On view at the MIT Museum March 28 – September 1, 2019
Part of the worldwide centennial celebration of the Bauhaus
The MIT Museum presents Arresting Fragments: Object Photography at the Bauhaus from March 28 - September 1, 2019 in celebration of the Bauhaus centennial, the most influential design school of the twentieth century (1919-1933) whose cultural impact remains resonant a century later. With 92 prints on view, the exhibition explores the close relationship of photography, graphic design and the book arts, all areas of significant focus and impact for its program. The exactitude and immediacy of this work was exemplary of the camera’s ability to record, as Bauhaus master László Moholy-Nagy said, “arresting fragments of the world.”
Many of the photographs were used to spread Bauhaus ideals through advertising, posters, and publications. Form, spatial and volumetric relationships, surfaces and textures, and structure are revealed, while emphasizing the modernity of items of everyday use, many of them designed at the Bauhaus. A selection of photography of furnishings and buildings is also included. Featured is work by Lucia Moholy, Marianne Brandt, Etel Mittag-Fodor, and Hannes Meyer. The exhibition was curated by Gary Van Zante of the MIT Museum in collaboration with the Bauhaus-Archiv Berlin and is comprised of digital reproductions of original prints in the Bauhaus-Archiv collections.
“The MIT Museum is pleased to join in the worldwide celebration of the Bauhaus with this exhibition featuring photography by Bauhaus artists who saw in the camera the potential to transform vision and provide new perspectives on the world,” says curator Gary Van Zante. “Bauhaus photography is often overlooked in the context of the school’s innovative designs and the products of its workshops. The Bauhaus photographers were working during an era that was the most innovative in the history of the medium since its invention. Their work is fascinating on its own terms and for how it reflects the discoveries and experimentation of the time.”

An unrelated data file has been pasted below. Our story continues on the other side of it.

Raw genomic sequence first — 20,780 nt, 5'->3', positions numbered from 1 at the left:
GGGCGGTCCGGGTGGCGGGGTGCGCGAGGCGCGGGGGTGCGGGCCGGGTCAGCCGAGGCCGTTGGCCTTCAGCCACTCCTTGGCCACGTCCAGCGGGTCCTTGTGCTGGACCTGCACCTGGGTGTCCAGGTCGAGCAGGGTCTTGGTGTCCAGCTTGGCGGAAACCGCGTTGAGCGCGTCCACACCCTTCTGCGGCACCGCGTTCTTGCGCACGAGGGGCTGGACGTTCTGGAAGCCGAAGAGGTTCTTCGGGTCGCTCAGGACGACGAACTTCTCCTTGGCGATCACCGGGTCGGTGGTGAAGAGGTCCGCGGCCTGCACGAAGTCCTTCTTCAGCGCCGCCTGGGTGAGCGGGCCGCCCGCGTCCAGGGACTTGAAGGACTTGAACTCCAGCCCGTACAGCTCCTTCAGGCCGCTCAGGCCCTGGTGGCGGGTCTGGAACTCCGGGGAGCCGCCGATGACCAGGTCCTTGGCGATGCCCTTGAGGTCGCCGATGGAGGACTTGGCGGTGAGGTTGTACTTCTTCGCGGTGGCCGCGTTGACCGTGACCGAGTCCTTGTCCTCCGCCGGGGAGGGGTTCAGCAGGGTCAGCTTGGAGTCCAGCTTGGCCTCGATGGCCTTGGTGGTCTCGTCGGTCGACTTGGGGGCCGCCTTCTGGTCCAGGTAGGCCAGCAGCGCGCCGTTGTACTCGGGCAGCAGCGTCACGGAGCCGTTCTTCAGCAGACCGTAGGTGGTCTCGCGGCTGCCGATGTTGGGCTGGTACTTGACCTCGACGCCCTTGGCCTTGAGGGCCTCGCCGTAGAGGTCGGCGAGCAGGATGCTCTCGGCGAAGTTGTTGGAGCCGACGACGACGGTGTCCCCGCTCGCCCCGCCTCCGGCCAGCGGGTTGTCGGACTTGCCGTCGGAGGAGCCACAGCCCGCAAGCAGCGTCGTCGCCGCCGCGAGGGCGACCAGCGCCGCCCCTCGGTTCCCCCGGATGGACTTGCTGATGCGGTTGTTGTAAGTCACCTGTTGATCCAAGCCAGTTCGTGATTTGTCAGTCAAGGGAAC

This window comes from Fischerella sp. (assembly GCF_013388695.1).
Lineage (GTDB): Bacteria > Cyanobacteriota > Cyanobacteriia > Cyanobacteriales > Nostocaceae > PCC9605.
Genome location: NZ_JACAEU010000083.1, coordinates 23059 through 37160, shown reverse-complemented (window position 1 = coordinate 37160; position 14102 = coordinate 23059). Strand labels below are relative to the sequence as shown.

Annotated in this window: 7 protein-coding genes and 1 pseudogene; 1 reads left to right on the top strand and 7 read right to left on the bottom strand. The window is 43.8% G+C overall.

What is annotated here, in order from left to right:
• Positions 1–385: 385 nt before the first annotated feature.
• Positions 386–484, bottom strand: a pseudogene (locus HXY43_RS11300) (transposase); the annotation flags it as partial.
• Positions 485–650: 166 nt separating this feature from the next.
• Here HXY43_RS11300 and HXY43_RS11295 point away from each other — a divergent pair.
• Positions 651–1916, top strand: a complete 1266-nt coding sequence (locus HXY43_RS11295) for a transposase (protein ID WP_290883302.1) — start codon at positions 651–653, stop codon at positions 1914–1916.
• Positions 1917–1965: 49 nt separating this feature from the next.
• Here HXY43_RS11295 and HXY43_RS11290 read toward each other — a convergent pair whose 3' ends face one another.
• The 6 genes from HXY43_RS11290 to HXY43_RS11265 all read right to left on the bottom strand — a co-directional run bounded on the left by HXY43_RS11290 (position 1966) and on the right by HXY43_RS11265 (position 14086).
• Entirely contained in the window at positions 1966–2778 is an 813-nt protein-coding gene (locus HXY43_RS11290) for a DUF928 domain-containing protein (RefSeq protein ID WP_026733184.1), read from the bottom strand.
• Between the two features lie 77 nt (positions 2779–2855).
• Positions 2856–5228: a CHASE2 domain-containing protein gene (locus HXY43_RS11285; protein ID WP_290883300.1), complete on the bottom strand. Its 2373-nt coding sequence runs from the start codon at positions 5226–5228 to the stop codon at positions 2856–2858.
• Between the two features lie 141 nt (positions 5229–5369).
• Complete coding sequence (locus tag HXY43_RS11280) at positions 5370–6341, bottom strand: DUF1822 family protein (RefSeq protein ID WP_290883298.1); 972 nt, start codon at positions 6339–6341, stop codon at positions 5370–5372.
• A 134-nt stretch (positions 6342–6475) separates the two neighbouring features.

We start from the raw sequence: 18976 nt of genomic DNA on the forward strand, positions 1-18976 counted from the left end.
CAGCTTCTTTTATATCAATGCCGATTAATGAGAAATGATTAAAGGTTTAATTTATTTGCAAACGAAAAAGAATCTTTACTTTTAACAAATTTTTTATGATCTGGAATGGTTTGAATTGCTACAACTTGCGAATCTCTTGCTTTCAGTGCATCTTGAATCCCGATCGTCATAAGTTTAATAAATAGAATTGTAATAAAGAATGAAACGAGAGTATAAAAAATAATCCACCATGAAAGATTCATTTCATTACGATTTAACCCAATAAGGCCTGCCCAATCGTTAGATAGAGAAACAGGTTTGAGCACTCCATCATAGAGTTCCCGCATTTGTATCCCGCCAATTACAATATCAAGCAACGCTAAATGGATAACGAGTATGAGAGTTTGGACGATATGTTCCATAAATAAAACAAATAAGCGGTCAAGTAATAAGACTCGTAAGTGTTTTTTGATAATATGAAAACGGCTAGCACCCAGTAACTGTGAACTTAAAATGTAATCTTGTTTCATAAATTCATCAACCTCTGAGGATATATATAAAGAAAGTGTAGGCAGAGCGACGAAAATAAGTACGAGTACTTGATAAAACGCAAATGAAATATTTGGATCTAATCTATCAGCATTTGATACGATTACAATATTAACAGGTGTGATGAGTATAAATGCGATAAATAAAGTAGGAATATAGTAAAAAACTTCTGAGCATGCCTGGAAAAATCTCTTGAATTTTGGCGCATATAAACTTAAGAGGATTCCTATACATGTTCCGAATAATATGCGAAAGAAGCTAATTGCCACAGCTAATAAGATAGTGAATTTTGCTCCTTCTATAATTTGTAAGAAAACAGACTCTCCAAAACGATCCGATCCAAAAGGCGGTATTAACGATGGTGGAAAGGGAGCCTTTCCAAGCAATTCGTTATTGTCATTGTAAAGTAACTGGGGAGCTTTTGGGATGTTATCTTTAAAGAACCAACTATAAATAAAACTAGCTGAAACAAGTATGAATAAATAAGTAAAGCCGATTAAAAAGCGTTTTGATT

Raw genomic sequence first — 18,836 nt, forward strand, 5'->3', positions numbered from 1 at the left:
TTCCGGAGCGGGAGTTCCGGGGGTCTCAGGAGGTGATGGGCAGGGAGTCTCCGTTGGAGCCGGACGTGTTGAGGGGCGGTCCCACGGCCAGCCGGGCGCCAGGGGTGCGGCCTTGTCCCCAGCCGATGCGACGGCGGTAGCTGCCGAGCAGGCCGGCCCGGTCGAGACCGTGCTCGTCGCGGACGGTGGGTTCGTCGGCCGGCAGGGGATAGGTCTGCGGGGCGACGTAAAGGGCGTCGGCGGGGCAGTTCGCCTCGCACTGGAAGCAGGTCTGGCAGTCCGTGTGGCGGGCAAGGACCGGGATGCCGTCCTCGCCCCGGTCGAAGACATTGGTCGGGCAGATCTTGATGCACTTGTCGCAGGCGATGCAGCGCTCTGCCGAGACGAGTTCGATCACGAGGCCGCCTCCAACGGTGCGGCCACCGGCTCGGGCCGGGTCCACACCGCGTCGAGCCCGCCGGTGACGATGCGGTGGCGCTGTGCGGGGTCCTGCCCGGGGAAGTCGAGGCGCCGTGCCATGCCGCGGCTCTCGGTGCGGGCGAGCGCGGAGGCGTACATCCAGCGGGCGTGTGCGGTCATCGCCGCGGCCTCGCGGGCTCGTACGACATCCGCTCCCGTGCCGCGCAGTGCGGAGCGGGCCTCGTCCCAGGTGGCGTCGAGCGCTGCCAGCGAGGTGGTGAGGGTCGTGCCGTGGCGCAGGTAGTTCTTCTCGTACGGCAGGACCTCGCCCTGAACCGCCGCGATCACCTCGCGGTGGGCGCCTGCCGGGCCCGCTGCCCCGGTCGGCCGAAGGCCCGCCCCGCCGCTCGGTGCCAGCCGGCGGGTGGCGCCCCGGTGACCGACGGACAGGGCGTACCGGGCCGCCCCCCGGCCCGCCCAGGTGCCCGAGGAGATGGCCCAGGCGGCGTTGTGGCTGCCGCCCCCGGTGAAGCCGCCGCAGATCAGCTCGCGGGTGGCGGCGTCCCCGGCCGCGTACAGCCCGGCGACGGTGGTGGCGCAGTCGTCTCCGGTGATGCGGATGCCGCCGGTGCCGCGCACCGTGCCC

An innovation of the interwar years, object photography marked the beginnings of the modern marketing industry and the use of photographs to emphasize the usefulness and beauty of manufactured products. Bauhaus photographers produced a broad range of experimental and sometimes visionary work from portraiture to cameraless images, but it was object photography that most successfully created an enduring image of Bauhaus design and craftsmanship.
The Goethe Institut is coordinating a promotional effort around the Bauhaus centennial events in 2019 for all of New England, including the MIT Museum exhibition, The Bauhaus and Harvard at the Harvard Art Museums, and Radical Geometries at the Museum of Fine Arts, Boston. Contributing Support for the MIT Museum exhibition is provided by the Kurtz Gallery Exhibitions Fund.
Join Curator of Architecture and Design, Gary Van Zante, on an exploration of the exhibition on May 2 and June 6 at 2 pm. Limited to 25 participants - teens and adults only. Reservations available 30 minutes before tour start on a first-come, first-served basis. Free with Museum admission.
About the MIT Museum
The MIT Museum presents engaging exhibitions, robust programs, and lively events. The Institute’s past achievements are celebrated through the Museum’s extensive and unique collection, while MIT’s current research, innovation, and design provide a catalyst for exhibition themes and stories. The Museum offers a wide range of programs that appeal to audiences ranging from middle-school students to adults, including the annual Cambridge Science Festival. For more information, visit mitmuseum.mit.edu.
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Leah Talatinian, Arts at MIT